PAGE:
Quebec telecom and media magnate Pierre Karl Péladeau renewed speculation Tuesday he is considering a return to politics.
His abrupt departure in May 2016 as head of the Parti Quebecois was against his will and due to family reasons, he told Radio-Canada.
But things have changed since then, he suggested.
"Obviously I remain ready for the (political) moment," Péladeau said, unprompted, to the radio host during a wide-ranging interview. "Maybe, eventually you would have asked me about that."
Anyone following the social media posts of the self-avowed nationalist who wanted to be leader of an independent Quebec will not be surprised he is not closing the door to an eventual political comeback.
As head of Quebecor Inc., Péladeau owns some of the most popular media and telecom properties in the country and the businessman isn't shy about using his influence and profile to publicly criticize his opponents.
He has come out strongly against the Quebec Liberal's investment in aerospace giant Bombardier, as well as the government's recent multimillion-dollar aid package to newspaper companies in competition with his own.
Péladeau has also attacked Prime Minister Justin Trudeau for the federal government's refusal to levy a tax on online streaming giant Netflix.
"When I think we are going in the wrong direction, when we as a collective are going in the wrong direction ... it's the reason why I speak out and there is no one who will stop me," he said Tuesday.
Péladeau's remarks were in response to a recent column in Montreal La Presse, a major news outlet owned by Power Corp. of Canada and controlled by a powerful Quebec family he's openly feuded with for years.
In the column, Yves Boisvert suggested Péladeau is the de facto leader of Quebec's opposition, due to the media mogul's constant and aggressive public sorties on social media.
"For the time being, he is the CEO of a very large communications company and should show a little better that he understands the difference between his old job as a politician, even if he is bored, and his new job, even if it is only temporary," Boisvert wrote.
Péladeau countered: "Who is he to tell me what I can say?"
Despite the businessman's public statements, the speculation around his potential return to politics is being fed by the slow decline in popularity of the PQ.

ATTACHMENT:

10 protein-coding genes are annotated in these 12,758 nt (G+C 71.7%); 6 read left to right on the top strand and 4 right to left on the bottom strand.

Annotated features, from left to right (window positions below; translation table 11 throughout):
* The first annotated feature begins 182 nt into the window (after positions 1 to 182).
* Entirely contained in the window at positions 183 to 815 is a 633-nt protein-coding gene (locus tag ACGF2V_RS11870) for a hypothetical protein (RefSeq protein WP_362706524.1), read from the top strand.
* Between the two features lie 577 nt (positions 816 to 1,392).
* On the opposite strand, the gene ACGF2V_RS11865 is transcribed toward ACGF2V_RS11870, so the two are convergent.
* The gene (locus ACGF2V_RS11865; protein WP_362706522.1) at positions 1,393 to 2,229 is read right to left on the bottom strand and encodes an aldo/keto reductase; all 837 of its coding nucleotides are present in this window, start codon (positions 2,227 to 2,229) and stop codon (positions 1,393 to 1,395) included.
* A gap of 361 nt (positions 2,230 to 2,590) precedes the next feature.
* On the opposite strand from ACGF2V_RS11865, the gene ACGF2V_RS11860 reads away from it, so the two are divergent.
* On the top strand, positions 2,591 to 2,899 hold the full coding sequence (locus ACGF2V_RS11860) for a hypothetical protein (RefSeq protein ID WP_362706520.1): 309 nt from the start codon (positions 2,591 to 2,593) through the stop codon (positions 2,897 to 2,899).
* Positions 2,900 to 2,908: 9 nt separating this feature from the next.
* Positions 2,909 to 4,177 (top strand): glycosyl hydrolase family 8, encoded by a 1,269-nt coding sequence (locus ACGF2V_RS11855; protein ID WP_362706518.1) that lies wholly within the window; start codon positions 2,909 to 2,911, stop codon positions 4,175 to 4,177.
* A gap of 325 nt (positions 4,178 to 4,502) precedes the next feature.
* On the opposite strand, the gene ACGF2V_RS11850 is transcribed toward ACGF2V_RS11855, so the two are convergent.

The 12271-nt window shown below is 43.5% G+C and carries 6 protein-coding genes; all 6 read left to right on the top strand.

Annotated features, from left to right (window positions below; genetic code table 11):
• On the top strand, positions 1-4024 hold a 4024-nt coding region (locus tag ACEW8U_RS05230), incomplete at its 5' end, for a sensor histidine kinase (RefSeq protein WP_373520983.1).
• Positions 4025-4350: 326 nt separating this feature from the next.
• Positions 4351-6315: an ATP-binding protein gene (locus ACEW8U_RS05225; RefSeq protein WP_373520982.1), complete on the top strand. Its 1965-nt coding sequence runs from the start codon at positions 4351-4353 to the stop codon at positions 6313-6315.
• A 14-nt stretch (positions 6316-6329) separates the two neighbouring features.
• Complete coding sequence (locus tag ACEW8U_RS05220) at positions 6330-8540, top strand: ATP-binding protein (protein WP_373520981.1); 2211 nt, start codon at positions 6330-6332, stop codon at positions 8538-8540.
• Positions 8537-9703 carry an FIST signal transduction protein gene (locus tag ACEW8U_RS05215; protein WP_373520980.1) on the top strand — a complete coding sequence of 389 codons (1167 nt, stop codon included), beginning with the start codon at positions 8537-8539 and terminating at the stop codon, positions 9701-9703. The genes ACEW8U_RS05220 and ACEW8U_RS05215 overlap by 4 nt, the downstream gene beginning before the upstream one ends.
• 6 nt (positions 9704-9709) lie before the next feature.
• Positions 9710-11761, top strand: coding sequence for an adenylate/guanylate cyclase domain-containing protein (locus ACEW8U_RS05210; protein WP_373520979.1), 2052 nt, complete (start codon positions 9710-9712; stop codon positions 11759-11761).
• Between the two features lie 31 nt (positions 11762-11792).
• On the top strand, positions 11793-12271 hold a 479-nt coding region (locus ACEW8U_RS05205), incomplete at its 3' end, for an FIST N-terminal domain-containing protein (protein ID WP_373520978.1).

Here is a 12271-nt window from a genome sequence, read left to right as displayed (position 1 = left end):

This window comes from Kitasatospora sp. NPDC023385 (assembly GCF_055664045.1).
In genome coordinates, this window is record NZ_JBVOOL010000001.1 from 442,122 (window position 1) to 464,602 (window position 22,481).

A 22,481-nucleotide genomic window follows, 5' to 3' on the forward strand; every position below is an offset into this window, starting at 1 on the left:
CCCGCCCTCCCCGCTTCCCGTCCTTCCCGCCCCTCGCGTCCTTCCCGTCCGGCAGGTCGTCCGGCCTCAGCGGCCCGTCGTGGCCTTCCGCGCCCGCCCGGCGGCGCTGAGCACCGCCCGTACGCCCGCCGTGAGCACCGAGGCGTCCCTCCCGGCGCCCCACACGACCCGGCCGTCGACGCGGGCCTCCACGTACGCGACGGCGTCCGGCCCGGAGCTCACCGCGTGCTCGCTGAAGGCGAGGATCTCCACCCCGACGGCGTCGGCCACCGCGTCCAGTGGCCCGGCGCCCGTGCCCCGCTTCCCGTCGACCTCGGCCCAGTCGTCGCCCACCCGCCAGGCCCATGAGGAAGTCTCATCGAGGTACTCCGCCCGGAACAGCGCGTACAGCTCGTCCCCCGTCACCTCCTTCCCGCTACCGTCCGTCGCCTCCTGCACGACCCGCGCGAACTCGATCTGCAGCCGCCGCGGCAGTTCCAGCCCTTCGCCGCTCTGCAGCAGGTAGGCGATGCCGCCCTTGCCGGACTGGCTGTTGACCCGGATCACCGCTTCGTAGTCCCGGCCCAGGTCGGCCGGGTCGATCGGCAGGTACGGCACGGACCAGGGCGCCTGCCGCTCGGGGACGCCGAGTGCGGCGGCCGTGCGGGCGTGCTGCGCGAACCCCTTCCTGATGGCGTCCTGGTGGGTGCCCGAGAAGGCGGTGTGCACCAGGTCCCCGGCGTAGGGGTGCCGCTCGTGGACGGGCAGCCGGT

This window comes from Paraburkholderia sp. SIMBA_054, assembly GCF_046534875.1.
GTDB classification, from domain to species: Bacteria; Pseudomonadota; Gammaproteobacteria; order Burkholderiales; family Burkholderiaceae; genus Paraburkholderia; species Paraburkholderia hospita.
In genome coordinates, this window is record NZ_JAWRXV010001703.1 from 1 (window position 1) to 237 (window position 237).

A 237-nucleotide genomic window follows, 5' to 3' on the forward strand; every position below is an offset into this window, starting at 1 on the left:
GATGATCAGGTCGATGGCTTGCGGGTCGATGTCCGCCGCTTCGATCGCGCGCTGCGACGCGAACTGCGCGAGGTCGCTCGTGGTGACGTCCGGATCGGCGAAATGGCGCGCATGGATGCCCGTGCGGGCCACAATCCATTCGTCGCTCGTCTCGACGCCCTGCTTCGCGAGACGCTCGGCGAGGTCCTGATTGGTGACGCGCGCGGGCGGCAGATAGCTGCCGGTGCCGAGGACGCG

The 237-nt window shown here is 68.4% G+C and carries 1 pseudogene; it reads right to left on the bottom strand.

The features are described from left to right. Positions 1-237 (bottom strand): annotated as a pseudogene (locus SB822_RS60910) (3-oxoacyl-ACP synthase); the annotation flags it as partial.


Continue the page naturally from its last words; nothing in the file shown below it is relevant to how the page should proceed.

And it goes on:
The party has been polling in third place for months as it loses support among critical francophone voters and in the outlying regions where it has been historically strong.
"We have a leader right now and it's Jean-Francois Lisee," Péladeau said, conspicuously using the term "we," while reminding the radio host he is still a member of the party. "I have always been attentive to collegiality ... I would like to leave my colleagues continue their political work."
Lisee was asked later in the day about Péladeau's comments and said, "the door is wide open."
Péladeau, he added, would be welcome to run for the PQ in the Oct. 1 election.
When asked if a potential return would threaten his leadership, Lisee responded, "we need to have a strong team. I am a leader who wants to be surrounded by strong team members who have ambition."
Bernard Drainville, a former PQ cabinet minister close to Péladeau and who recently joined his television network, said, "according to his entourage, Péladeau misses politics."
Drainville made the comments on a popular news commentary show on Péladeau's flagship news network, LCN.
"But will Péladeau lead a putsch to remove Lisee? The answer is no."
And as for his family situation, Péladeau suggested it is improving.
When he quit the PQ in May 2016 after about a year at the helm, he cited family reasons amid his separation from his partner at the time.
Péladeau said he was watching TV recently with his nine-year-old daughter, when she told him she wanted him to run for office again.
"We now have shared custody, as decided by a court," Péladeau said. "I'm not sure if I will follow (my daughter's) advice, but just to put things into context, things evolve."